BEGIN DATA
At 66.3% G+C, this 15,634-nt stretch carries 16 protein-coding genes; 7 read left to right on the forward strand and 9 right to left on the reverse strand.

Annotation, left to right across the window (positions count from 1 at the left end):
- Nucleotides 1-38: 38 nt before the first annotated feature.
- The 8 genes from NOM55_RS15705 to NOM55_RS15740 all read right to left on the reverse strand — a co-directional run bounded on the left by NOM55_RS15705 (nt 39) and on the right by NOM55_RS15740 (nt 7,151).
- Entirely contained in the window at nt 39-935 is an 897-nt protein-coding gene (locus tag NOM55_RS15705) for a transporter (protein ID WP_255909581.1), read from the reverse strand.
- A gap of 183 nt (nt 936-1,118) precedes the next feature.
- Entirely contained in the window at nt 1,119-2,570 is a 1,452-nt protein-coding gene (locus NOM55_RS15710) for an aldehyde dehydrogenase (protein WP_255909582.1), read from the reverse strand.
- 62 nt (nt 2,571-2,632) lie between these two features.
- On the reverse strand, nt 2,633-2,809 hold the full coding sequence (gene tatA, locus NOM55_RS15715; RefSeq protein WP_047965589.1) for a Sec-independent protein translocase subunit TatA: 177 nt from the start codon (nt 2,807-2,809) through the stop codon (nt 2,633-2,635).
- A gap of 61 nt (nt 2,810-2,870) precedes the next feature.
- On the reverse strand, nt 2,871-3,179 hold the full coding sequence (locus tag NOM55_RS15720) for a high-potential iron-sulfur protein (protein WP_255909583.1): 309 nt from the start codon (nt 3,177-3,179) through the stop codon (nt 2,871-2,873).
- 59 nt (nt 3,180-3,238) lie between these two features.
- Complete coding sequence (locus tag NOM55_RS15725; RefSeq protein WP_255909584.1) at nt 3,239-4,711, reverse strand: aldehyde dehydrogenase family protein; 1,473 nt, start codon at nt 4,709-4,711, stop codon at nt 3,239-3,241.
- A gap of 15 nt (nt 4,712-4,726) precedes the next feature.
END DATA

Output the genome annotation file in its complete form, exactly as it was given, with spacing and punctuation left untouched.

At 66.3% G+C, this 15,634-nt stretch carries 16 protein-coding genes; 7 read left to right on the forward strand and 9 right to left on the reverse strand.

Annotation, left to right across the window (positions count from 1 at the left end):
- Nucleotides 1-38: 38 nt before the first annotated feature.
- The 8 genes from NOM55_RS15705 to NOM55_RS15740 all read right to left on the reverse strand — a co-directional run bounded on the left by NOM55_RS15705 (nt 39) and on the right by NOM55_RS15740 (nt 7,151).
- Entirely contained in the window at nt 39-935 is an 897-nt protein-coding gene (locus tag NOM55_RS15705) for a transporter (protein ID WP_255909581.1), read from the reverse strand.
- A gap of 183 nt (nt 936-1,118) precedes the next feature.
- Entirely contained in the window at nt 1,119-2,570 is a 1,452-nt protein-coding gene (locus NOM55_RS15710) for an aldehyde dehydrogenase (protein WP_255909582.1), read from the reverse strand.
- 62 nt (nt 2,571-2,632) lie between these two features.
- On the reverse strand, nt 2,633-2,809 hold the full coding sequence (gene tatA, locus NOM55_RS15715; RefSeq protein WP_047965589.1) for a Sec-independent protein translocase subunit TatA: 177 nt from the start codon (nt 2,807-2,809) through the stop codon (nt 2,633-2,635).
- A gap of 61 nt (nt 2,810-2,870) precedes the next feature.
- On the reverse strand, nt 2,871-3,179 hold the full coding sequence (locus tag NOM55_RS15720) for a high-potential iron-sulfur protein (protein WP_255909583.1): 309 nt from the start codon (nt 3,177-3,179) through the stop codon (nt 2,871-2,873).
- 59 nt (nt 3,180-3,238) lie between these two features.
- Complete coding sequence (locus tag NOM55_RS15725; RefSeq protein WP_255909584.1) at nt 3,239-4,711, reverse strand: aldehyde dehydrogenase family protein; 1,473 nt, start codon at nt 4,709-4,711, stop codon at nt 3,239-3,241.
- A gap of 15 nt (nt 4,712-4,726) precedes the next feature.